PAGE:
Disaster Consciousness and Preparedness Planning – 2012
Disaster Consciousness and Preparedness Planning
Reynaldo O. Joson, MD, MHA, MHPEd, MS Surg
June 26, 2012
July is National Disaster Consciousness Month in the Philippines by virtue of an Executive Order No. 137, dated August 10, 1999. The objective of such a declaration is to increase the awareness and preparedness of every Filipino to the threats of disaster. Traditionally, however, the scope of disaster consciousness activities conducted by both governmental and non-governmental agencies during this month has been limited to natural calamities such as typhoons, fire, earthquake, and tsunami.
The concept of disaster can go beyond natural calamities and for the sake of comprehensiveness, the scope of the national disaster consciousness activities in the month of July should be expanded.
Although generally classified as natural and non-natural, a disaster can be generically stated as any event that overwhelms the person or a group of persons facing it. The overwhelming can be in terms of psychosocial impact, destruction of property, injuries to or diseases of human beings, and scarcity of resources.
Thus, every July of each year, as part of the annual disaster consciousness activities, I recommend that every person, every head of a family, and every administrator of an institution, review the concept of disaster and refine whatever disaster preparedness plan or program that has been formulated (or to formulate one if they have not done it yet).
Before formulating a disaster preparedness plan or program, one must first identify (and prioritize) the more common or more probable disaster that a person, a family, and an institution will encounter based on the circumstances and locations they are in. The following classification can be used as a guide in the identification of types of disasters prior to a preparedness plan formulation:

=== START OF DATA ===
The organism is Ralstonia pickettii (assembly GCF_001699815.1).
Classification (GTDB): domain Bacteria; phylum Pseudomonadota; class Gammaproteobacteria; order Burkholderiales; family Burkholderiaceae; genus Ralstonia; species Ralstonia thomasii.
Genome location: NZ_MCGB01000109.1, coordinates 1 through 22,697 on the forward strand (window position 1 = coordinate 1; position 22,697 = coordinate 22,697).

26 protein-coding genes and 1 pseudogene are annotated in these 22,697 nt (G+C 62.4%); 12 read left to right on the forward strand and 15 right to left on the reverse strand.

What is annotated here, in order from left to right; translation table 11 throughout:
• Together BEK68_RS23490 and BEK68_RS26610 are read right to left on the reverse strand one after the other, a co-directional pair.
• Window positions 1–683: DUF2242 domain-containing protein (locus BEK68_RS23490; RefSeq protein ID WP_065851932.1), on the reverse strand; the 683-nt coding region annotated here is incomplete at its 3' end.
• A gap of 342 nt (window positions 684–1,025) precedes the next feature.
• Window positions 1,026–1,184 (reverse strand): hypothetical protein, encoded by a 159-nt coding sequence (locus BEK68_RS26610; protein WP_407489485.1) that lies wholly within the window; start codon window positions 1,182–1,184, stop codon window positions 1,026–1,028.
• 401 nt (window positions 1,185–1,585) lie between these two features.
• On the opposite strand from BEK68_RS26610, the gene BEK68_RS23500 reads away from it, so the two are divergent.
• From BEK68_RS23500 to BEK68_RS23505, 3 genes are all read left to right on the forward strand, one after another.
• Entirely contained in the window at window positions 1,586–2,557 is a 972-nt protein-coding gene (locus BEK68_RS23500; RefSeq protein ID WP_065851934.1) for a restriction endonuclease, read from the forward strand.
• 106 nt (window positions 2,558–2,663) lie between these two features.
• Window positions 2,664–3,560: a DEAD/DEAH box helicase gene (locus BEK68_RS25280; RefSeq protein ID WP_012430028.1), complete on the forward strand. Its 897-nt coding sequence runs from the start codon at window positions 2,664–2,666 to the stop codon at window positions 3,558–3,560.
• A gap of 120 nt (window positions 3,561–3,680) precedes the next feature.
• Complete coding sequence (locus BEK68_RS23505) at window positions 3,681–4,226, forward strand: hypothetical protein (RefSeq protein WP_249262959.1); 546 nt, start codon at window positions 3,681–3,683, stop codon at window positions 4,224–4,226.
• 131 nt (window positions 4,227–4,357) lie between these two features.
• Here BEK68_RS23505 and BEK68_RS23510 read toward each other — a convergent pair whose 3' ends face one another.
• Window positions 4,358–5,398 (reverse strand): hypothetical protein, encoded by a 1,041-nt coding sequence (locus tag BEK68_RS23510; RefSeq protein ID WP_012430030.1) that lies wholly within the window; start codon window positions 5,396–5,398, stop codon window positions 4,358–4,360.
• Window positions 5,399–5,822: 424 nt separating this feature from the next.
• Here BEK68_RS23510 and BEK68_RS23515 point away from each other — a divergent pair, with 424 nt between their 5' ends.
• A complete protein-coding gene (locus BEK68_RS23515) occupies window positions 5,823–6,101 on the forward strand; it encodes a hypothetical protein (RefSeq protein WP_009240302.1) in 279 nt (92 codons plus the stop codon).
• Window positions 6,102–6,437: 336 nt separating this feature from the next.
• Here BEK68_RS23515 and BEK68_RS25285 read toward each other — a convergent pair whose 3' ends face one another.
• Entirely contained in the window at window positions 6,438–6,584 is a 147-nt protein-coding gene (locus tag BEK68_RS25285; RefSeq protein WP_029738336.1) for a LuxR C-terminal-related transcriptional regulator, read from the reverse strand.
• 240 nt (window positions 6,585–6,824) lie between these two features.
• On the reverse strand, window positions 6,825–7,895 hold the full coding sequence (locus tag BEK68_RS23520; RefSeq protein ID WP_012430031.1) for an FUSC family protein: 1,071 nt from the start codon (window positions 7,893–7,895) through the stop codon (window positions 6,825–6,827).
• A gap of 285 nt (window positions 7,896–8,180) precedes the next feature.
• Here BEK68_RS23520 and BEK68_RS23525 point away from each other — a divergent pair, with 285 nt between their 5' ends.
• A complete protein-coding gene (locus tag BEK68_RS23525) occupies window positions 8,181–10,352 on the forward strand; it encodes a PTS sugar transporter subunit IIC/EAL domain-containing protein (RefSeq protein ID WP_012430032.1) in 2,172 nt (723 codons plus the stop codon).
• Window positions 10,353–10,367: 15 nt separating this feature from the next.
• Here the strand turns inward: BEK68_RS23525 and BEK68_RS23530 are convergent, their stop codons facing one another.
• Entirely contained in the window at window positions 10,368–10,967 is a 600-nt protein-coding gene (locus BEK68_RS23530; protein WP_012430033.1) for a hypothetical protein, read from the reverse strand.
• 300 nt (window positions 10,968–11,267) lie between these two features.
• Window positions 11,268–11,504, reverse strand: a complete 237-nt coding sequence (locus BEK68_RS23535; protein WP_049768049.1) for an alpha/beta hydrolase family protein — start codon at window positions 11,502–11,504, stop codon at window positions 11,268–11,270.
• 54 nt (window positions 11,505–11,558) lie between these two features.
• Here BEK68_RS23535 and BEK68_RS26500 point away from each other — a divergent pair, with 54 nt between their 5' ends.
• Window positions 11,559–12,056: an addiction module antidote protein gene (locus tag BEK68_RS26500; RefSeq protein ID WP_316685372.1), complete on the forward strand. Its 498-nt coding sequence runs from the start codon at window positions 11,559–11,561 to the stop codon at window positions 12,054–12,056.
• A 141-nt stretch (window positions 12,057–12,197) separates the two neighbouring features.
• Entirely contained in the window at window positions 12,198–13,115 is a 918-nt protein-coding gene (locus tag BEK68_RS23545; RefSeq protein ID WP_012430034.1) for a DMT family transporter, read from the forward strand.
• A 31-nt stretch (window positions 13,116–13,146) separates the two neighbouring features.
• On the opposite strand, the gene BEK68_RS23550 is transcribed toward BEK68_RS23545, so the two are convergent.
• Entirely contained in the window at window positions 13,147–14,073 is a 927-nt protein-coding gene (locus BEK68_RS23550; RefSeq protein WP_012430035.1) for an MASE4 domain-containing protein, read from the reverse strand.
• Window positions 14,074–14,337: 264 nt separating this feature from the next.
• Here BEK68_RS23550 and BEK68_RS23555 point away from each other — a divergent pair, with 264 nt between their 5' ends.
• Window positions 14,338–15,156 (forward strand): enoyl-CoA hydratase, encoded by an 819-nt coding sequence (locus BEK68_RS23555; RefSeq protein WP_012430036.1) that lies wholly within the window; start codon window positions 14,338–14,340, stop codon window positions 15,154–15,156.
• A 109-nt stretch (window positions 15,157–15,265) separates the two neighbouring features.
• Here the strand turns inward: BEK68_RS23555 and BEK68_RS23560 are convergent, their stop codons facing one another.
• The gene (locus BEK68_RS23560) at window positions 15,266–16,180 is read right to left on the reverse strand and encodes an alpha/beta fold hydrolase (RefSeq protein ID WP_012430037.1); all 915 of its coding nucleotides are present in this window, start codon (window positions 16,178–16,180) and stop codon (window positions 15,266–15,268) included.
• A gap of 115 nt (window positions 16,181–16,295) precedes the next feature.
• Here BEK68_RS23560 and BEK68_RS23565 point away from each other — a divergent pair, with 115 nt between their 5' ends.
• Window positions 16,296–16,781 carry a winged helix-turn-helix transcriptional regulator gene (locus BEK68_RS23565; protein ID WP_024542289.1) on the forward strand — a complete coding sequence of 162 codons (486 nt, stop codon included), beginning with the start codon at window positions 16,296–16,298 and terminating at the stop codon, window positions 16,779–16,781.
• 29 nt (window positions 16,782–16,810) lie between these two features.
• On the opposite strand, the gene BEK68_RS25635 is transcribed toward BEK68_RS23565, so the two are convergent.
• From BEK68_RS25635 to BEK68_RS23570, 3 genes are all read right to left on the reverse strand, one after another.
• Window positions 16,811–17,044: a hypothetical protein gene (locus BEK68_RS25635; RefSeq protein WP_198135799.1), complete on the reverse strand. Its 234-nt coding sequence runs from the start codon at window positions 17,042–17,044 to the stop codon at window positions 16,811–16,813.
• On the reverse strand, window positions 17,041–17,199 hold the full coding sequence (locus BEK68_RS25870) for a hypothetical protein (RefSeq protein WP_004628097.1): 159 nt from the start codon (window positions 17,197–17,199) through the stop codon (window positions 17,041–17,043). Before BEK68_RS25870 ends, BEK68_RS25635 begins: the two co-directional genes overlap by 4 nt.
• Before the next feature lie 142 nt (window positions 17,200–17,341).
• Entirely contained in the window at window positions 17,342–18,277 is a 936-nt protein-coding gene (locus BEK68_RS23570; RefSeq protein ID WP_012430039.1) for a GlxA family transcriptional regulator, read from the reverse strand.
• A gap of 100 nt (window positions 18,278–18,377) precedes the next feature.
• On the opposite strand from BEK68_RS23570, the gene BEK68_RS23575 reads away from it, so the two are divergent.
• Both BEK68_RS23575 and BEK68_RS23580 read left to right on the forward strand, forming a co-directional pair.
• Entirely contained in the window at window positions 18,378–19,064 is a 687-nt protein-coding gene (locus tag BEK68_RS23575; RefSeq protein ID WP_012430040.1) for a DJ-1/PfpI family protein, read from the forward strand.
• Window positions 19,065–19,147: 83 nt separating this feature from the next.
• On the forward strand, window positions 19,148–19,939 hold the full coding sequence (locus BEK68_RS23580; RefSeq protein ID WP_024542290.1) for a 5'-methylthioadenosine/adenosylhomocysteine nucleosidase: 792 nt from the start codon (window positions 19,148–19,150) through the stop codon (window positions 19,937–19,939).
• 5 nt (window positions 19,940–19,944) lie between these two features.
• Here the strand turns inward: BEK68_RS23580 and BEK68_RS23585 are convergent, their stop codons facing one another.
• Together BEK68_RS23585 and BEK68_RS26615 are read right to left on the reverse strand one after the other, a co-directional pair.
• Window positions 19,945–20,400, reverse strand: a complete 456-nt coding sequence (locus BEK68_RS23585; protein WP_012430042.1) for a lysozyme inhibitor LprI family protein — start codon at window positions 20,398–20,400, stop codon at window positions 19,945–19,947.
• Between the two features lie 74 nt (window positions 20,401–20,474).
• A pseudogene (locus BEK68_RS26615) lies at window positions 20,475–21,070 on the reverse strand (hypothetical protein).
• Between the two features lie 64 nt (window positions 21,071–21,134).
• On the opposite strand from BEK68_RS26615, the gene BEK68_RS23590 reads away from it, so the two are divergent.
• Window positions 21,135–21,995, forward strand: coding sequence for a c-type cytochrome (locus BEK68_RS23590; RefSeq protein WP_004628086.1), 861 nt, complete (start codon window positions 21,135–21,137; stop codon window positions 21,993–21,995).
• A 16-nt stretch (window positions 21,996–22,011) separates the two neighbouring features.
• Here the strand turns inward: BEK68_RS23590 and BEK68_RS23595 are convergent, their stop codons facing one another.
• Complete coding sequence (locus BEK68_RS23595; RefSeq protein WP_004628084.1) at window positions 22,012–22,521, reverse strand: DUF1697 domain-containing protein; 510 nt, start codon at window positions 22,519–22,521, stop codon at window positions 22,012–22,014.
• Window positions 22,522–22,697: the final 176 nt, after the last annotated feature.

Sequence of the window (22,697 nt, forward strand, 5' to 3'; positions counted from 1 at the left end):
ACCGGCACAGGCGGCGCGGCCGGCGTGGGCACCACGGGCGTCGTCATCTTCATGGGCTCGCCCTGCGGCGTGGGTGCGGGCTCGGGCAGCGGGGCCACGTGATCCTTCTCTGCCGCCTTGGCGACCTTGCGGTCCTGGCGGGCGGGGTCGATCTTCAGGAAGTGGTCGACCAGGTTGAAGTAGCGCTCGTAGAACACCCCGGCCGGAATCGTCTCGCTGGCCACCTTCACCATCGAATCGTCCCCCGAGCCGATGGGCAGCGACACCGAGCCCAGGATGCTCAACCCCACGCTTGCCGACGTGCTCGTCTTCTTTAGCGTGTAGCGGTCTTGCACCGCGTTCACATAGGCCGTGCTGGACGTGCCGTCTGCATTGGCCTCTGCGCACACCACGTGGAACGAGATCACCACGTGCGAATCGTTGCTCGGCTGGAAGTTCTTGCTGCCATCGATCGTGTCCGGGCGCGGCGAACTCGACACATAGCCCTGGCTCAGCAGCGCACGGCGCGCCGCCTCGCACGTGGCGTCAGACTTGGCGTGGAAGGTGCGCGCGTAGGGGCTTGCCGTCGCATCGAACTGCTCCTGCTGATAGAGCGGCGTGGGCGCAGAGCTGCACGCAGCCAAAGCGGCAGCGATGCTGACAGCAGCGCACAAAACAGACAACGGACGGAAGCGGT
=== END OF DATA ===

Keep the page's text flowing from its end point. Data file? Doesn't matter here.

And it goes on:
Natural disasters – earthquake, typhoons, volcanic eruptions, etc.
Man-made disasters such as terrorism
Non-man-made disasters such as diseases
Also, disasters can be identified based on what are the common concerns in a person, in a family, and in an institutional setting. Examples, death and disability are common disaster concerns to a person and in a family. Fires, floods and earthquakes are common disaster concerns to a family and an institution.
Disaster preparedness plans can be classified into personal, family, and institutional or they can be classified based on the types of disasters.
In a disaster preparedness plan, the following elements should be included: prevention, mitigation, preparedness, response, and recovery. Policies and procedures are developed for each type of disaster. A practical list is seen below.
Disasters to a Person
Preservation of asset / valuables
Disasters in a Family
Death of member / members of the family
Disability of member / members of the family
Preservation of asset / valuables of the family
Disasters in a Hospital
Surge of patients or sudden influx of patients
Sudden cardiopulmonary arrests
Preservation of asset / valuables of the hospital
Remember – a disaster can strike anytime and without warning. So always be prepared! Avoid it as much as possible. If not preventable, know how to respond, control, and recover effectively and efficiently. Avoid death and disability as much as possible on yourself, your family, and other people. Minimize destruction to property and loss of asset and valuables. Bounce back as soon as possible after a disaster.
For more writings of ROJoson on disasters: